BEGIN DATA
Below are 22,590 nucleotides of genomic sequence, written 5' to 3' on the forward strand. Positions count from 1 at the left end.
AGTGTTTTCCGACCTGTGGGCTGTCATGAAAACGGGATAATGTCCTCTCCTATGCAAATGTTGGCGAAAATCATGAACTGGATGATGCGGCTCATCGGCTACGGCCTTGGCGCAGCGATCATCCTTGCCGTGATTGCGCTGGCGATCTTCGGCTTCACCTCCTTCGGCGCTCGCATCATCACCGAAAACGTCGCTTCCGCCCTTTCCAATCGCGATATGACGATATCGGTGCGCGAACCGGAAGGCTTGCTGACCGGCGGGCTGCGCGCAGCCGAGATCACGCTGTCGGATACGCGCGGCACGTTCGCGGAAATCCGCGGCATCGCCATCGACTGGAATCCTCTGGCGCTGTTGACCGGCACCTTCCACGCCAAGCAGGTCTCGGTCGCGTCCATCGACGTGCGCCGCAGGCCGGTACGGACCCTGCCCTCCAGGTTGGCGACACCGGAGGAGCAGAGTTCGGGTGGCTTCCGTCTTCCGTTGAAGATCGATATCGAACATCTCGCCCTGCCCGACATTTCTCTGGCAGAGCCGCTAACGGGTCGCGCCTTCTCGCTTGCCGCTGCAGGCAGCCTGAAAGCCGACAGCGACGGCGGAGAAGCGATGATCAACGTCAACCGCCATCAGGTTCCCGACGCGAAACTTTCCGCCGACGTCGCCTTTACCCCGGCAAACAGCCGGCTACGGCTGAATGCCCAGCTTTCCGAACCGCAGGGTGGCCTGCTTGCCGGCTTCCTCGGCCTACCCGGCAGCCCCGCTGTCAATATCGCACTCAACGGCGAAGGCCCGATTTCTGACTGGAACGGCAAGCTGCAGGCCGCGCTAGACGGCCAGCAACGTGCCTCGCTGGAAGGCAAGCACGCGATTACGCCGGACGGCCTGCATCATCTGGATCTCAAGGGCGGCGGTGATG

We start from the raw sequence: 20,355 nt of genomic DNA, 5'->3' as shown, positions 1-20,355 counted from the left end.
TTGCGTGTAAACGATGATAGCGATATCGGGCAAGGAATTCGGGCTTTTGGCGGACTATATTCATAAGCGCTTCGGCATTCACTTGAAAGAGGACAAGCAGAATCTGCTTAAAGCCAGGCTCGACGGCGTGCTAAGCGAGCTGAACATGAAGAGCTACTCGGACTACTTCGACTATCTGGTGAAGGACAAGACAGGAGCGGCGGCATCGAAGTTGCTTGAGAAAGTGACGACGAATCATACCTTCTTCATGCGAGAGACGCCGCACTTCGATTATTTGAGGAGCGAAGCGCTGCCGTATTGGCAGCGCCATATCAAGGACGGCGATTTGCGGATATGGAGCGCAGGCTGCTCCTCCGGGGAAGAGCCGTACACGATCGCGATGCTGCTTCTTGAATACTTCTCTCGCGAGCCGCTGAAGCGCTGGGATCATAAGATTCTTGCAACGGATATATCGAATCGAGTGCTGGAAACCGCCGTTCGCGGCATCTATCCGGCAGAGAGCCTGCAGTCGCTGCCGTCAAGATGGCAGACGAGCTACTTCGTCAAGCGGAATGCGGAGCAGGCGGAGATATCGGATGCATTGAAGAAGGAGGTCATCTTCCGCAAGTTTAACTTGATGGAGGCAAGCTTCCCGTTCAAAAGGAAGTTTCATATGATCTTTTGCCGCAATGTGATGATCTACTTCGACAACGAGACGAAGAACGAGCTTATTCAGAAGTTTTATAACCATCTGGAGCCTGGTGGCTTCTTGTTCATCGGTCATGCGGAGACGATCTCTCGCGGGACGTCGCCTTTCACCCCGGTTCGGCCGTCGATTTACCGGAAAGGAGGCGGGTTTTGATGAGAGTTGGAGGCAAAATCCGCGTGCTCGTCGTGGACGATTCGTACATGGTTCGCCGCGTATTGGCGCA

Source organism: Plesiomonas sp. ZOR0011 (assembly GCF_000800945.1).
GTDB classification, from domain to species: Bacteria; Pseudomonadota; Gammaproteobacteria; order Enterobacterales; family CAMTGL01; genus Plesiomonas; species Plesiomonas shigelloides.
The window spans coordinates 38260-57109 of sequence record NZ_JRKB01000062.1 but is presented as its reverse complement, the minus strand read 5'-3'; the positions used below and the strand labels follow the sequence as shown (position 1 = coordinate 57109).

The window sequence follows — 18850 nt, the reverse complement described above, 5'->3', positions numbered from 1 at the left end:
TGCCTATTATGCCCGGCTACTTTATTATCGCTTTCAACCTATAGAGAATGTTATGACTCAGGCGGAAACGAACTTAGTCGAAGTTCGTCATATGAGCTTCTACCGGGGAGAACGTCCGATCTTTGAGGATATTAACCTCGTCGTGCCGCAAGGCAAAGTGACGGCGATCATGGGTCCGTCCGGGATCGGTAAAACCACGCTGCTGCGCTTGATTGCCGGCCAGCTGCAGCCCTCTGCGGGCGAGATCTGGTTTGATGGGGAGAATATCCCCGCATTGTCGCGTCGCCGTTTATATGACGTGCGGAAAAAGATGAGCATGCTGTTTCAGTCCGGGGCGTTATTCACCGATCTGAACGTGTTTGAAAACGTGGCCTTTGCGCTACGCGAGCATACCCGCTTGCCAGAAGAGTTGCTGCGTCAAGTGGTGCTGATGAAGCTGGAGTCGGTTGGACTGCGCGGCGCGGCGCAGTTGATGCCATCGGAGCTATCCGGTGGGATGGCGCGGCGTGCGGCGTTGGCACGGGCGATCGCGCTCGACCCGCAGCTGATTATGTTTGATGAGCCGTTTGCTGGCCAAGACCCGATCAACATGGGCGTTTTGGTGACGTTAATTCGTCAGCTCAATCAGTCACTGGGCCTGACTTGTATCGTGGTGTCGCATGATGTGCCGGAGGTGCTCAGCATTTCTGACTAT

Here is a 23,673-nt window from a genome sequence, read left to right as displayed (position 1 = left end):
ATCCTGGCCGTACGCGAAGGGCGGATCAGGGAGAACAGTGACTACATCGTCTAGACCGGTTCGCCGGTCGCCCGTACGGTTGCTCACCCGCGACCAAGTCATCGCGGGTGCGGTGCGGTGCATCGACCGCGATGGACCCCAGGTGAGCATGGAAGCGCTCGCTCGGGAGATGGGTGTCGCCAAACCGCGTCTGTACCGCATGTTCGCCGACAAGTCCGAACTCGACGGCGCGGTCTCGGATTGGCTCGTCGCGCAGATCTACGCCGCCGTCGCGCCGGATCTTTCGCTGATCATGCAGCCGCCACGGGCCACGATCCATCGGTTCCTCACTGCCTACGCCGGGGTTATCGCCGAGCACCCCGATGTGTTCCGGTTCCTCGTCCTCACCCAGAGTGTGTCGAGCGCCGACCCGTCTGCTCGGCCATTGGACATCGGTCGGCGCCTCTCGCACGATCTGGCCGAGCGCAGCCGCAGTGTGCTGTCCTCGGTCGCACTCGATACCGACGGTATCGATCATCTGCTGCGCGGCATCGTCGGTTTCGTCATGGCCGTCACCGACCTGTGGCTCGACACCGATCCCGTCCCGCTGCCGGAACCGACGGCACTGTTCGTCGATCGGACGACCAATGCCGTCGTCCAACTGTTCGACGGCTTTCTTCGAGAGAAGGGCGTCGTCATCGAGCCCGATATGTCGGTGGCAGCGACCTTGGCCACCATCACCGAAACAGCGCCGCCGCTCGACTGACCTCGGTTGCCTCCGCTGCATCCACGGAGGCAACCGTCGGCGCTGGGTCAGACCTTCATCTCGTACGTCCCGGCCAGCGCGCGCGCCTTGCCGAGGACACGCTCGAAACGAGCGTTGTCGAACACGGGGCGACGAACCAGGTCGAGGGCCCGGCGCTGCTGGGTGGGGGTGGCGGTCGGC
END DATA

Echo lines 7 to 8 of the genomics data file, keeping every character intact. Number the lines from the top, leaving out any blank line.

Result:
The window spans coordinates 38260-57109 of sequence record NZ_JRKB01000062.1 but is presented as its reverse complement, the minus strand read 5'-3'; the positions used below and the strand labels follow the sequence as shown (position 1 = coordinate 57109).

The window sequence follows — 18850 nt, the reverse complement described above, 5'->3', positions numbered from 1 at the left end: